Last weekend I attended DDDSydney and one of the most interesting sessions was a panel session about Microsoft and Opensource (Open Source & Microsoft Ecosystem); though as these things go, it went quickly off(ish) topic as expected by the panelists whom I'll refer to as the crazy drupal girl and the 3 stooges (honestly no offence folks, it was highly entertaining).
However it got me thinking about the number of projects where I come have across an unusual bit of open source software that has some use (but has not found a niche or has since been surpassed) and I find that this was introduced by a developer as it was their pet open source project. Now the first question is "what is the liability under this scenario?"
Did the developer ask first as they should before using any open source software on a project? If so then the company accepted the situation but what happens if they did not (or what not made aware) are they still liable or is the developer liable? I assume it would be the company as they should be having some sort of oversight but for small overworked teams where process may not be as strong this may get overlooked.
The other issue is what happens if you introduce your pet open source software project and then you leave, who supports it? How do you separate the open source project needs and the day-job, when they are so intermingled? Does the remaining team support it, do they have the skills? What happens if the parting was acrimonious in nature then they, the team, raised a legitimate issue would you fix it, or leave them to stew?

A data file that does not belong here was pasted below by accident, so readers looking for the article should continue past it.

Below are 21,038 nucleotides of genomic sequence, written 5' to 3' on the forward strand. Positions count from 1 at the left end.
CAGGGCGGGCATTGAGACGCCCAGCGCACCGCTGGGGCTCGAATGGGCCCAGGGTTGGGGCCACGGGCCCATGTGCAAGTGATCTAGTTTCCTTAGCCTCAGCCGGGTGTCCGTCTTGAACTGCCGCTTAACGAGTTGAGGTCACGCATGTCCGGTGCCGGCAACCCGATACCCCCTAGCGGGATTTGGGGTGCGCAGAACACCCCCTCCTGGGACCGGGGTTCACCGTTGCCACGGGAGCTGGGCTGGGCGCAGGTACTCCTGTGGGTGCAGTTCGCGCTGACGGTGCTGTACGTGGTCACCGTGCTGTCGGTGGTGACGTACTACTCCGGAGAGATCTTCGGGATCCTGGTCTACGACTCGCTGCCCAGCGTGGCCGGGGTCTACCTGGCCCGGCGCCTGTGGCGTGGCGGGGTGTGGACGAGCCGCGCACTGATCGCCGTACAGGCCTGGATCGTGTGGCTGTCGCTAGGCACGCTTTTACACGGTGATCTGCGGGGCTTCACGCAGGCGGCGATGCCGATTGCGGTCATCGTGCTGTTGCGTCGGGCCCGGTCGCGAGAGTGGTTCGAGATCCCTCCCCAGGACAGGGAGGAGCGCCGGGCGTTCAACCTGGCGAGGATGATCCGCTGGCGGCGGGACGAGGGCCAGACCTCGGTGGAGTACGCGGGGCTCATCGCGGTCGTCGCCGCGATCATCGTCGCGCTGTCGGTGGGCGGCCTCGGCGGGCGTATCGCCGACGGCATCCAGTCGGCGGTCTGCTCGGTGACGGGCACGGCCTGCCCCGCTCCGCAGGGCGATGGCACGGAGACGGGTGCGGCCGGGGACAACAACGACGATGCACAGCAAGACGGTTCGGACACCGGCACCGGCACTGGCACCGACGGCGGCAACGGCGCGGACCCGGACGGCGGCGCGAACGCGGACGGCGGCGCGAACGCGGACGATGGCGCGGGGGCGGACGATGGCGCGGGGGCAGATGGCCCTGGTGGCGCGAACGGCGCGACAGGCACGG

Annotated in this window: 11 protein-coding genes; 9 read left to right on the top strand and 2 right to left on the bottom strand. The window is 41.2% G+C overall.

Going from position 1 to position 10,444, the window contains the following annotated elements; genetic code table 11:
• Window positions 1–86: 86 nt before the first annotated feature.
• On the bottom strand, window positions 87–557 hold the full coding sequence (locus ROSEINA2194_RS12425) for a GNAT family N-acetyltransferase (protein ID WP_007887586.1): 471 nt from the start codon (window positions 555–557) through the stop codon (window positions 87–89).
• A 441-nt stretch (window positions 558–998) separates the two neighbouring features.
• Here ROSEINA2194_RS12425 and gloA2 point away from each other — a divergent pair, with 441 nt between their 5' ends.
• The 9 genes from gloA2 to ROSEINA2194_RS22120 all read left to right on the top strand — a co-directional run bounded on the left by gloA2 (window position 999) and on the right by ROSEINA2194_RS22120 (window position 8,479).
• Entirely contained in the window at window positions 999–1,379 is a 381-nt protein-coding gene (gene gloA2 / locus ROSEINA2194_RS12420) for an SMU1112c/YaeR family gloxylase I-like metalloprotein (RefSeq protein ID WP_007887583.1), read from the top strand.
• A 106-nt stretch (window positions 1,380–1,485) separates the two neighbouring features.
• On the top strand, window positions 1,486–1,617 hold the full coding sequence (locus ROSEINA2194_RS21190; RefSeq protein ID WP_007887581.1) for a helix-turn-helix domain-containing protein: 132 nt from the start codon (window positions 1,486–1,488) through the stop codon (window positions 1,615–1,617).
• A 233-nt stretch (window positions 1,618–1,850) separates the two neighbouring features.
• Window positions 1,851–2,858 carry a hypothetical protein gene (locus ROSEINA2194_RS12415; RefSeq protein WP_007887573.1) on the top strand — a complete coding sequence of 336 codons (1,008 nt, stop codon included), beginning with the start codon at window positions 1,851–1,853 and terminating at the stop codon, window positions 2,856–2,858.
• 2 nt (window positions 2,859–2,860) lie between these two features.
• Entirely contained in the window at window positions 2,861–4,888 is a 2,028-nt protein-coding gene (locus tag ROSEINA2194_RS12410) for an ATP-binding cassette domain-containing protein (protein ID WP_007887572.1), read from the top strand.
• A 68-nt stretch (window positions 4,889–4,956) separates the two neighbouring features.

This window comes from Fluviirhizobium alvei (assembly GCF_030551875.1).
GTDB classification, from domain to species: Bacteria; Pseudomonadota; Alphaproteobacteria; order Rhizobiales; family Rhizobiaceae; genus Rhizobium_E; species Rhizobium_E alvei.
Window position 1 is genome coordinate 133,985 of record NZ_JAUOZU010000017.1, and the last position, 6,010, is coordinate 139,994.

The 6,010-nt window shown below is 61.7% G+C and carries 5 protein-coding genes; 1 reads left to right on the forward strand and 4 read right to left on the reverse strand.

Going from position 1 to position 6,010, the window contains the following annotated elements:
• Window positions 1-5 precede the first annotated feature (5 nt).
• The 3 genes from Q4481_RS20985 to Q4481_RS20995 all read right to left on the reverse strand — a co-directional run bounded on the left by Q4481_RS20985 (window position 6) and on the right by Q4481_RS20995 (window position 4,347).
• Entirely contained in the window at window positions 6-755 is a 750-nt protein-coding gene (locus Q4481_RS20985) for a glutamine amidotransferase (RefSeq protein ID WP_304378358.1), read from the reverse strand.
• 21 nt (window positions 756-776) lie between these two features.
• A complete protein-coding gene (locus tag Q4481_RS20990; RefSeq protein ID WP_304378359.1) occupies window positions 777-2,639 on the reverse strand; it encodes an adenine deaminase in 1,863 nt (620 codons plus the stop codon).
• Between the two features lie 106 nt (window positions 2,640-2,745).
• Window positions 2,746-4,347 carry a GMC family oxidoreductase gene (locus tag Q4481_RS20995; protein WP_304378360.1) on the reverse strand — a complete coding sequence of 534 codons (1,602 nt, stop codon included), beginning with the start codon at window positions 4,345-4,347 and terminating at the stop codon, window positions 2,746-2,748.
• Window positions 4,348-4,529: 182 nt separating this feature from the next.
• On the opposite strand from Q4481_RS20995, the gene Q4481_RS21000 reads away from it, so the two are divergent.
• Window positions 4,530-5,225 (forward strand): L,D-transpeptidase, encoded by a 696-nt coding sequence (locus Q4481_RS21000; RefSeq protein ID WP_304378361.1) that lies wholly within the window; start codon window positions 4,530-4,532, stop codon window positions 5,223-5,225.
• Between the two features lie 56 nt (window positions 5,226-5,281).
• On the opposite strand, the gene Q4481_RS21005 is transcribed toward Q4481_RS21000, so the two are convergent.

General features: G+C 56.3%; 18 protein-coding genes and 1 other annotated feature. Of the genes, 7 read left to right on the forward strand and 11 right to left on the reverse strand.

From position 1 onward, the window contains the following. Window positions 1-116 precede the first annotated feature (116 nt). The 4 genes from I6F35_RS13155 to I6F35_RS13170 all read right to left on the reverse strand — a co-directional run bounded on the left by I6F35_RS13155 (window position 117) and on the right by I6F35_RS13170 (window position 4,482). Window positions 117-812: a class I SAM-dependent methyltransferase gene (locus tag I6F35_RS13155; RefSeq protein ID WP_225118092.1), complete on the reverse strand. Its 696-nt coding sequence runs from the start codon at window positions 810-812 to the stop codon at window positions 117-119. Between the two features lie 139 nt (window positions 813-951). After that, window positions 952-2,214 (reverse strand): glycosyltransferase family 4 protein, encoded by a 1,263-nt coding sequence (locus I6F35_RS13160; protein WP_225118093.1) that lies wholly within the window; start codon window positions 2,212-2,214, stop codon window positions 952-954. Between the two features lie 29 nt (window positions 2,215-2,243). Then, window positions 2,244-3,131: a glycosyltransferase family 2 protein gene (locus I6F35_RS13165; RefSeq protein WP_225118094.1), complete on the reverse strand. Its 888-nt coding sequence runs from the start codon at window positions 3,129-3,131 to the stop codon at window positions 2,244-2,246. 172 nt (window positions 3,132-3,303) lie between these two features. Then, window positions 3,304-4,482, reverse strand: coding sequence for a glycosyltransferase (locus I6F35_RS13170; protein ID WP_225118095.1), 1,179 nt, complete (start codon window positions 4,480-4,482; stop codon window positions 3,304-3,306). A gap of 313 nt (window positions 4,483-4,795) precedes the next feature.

I don't have answers to the above, I did title this "Questions about...", that can be applied universally the answer to most I suppose is "it depends". Each situation will be different I suspect but I think these type of questions should be asked by any company hoping to use open source software and developers wishing to introduce it, whether that are contributors or not.
Personally I have decided to NOT introduce the open source software I develop into my workplace, yes they could use it and find it useful but they can also afford commercial alternatives. If someone else suggested it, I'd have to make sure there was an agreement should an issue arise that affects them, that if they want it fixed quick then I may have to use 'work' time i.e. no guarantees that it would be done that evening or even that week; after all it is supposed to be fun and not stressful.